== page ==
PHOTO CREDIT: STONYBROOK.EDU
Craig Lehmann, above, dean of the School of Health Technology and Management at Stony Brook, invented a bracelet that will help patients keep track of which medication they have to take and when. National statistics show that non-adherence to prescribed medications causes 125,000 deaths a year.  PHOTO CREDIT: STONYBROOK.EDU

Craig Lehmann, dean of the School of Health Technology and Management at Stony Brook University, recently invented a vibrating bracelet to help people who are perplexed by difficult medicine regimens.

When it is time for the user to take a pill, the bracelet will vibrate and tell them which pill is necessary. If they do not take the medication within 45 minutes or do not pay attention to the signal, a relative or physician will receive a notification through email or phone.

The bracelet will come with a mechanical box in which all of the medications are sorted.

The box’s programming knows the name of the medicine, the strength and when it needs to be taken.

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As more pills are being dispensed, medicine non-adherence is becoming a larger problem. According to Medical News Today, 4.02 billion prescriptions were allotted to patients in the United States in 2011. About half of those medications are not taken as prescribed. Non-adherence causes 125,000 deaths annually, according to the United States Centers for Disease Control and Prevention.

If patients are on multiple medications with some pills requiring multiple doses per day, the number of ingested pills could exceed 200 per week. People sometimes forget to take a pill or forget if they already took the pill that day if they do not have any help.

“If I take double the amount of blood pressure pills, it’s very dangerous,” Lehmann said. He added that many people are dying from prescription overdose or lack of use.

Lehmann said over 20 percent of the 136.3 million trips to the emergency room recorded by the CDC in 2011 are caused by medicine adherence issues and the problems get “worse and worse as they get older,” therefore the primary intention for the invention was to help the elderly.

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“When my mom was sick, she was taking 17 pills, which was a nightmare,” Lehmann said. “I started it about three years ago all because of my mom. I always thought there’s got to be another way.”

Affordability and simplicity were key considerations in creating the bracelet. The estimated cost for the product would be around $300-350 and the initial market would focus on the United States. The plan is to have the device available with a voiceover in many different languages.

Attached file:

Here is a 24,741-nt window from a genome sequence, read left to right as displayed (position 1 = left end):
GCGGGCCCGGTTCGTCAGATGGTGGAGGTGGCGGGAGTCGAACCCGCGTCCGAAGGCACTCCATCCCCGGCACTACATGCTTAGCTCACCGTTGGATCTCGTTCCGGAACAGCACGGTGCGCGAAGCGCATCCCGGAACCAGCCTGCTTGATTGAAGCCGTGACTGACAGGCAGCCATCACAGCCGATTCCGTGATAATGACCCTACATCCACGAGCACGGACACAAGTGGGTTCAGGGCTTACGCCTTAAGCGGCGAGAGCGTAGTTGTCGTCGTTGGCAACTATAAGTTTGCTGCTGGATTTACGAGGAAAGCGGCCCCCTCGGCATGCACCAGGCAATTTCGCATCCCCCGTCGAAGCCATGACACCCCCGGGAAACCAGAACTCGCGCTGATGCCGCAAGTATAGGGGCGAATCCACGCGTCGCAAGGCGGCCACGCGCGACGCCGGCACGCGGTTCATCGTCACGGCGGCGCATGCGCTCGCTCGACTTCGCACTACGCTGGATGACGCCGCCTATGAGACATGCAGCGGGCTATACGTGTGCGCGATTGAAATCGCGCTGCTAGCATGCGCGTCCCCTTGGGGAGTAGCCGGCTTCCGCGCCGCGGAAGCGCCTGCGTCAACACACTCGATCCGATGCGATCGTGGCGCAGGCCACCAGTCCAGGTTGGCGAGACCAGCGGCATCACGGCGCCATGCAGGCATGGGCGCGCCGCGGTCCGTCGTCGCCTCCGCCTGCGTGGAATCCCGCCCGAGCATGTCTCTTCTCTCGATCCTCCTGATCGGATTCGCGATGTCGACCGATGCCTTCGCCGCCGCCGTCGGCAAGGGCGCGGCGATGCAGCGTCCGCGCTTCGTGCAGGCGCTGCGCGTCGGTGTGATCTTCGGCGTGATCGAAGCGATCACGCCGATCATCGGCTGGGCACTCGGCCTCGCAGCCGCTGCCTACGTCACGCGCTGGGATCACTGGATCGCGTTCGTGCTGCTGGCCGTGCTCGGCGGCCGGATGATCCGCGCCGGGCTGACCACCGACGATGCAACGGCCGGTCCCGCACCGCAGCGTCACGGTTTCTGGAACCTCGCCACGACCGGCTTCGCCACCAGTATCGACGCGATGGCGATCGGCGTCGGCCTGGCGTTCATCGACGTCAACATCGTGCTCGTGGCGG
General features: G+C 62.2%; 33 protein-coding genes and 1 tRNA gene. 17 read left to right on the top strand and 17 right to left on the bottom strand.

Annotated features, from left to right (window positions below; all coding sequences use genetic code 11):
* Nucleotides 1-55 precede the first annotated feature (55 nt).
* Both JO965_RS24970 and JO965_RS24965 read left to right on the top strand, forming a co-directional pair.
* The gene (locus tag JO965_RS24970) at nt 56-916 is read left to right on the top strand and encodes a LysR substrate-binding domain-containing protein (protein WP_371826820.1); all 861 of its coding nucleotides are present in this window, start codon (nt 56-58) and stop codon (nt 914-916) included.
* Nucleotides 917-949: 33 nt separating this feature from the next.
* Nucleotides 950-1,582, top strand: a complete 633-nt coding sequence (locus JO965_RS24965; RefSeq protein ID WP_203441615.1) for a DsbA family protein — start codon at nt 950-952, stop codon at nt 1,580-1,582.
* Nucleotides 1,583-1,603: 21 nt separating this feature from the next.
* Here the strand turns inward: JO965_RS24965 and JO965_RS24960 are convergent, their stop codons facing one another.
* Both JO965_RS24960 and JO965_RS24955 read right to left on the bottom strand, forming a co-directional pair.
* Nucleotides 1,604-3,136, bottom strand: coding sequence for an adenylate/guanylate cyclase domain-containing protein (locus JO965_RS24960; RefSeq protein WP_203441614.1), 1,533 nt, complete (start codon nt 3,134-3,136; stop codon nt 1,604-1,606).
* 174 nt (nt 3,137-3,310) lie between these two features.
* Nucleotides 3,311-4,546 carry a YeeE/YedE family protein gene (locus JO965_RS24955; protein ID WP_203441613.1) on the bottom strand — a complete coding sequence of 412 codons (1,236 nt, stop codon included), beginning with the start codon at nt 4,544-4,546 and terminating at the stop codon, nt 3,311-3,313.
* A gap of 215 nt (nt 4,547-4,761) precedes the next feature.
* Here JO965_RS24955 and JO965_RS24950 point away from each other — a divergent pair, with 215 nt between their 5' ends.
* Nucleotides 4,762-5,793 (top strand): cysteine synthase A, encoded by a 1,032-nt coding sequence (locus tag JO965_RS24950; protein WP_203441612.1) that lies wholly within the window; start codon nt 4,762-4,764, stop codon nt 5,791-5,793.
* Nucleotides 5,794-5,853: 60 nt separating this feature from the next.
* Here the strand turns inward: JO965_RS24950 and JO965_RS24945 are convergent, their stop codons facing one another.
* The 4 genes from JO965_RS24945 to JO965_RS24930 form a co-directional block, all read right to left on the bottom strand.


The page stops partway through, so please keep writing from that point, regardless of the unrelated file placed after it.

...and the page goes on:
The prototype is currently being built.

“We hope to have as close to a final product as we can in a year,” Lehmann said. After that, a brief clinical trial must be conducted to warrant FDA approval, according to Lehmann.

John Brittelli, a clinical assistant professor in the respiratory care program at Stony Brook University, was so enthused by the idea that he decided to join in on the project.

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In the past, other companies tried to create solutions to the problem.

Some companies created devices that dispense medication through tubes up to six times per day and cost around $700-800 in addition to monitoring service fees.

Lehmann said that using dispensers is “very challenging,” and several states require a caregiver or nurse to monitor dispensers because of past litigation.

“There are many people who tried to fix this problem, but nothing has seemed to work till this time,” Lehmann said. “I think we got it.”

Mitigating the issue would save huge amounts of money because the total cost estimates for medication non-adherence ranges from $100-289 billion annually and the cost of annual physician visits per patient is around $2,000, according to CDC.

“Everything in medicine has to do with dollars,” Lehmann said.

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Students and faculty at the Centers for Molecular Medicine acknowledged that incorrect medication use was a big problem.

“Because people are connected to their phones all the time, it would be really helpful to notify someone and prevent bad things from happening,” Michael Cressy, a lecturer in undergraduate biology who resides in Commack, said. “I think it’s great.”

Lehmann was notified that the invention had strong IP—the probability of being patented.

Lehmann and Brittelli worked on another invention which would notify parents whether an infant rolled onto its stomach, has a fever, or has difficulty breathing while it is asleep, to prevent Sudden Infant Death Syndrome.

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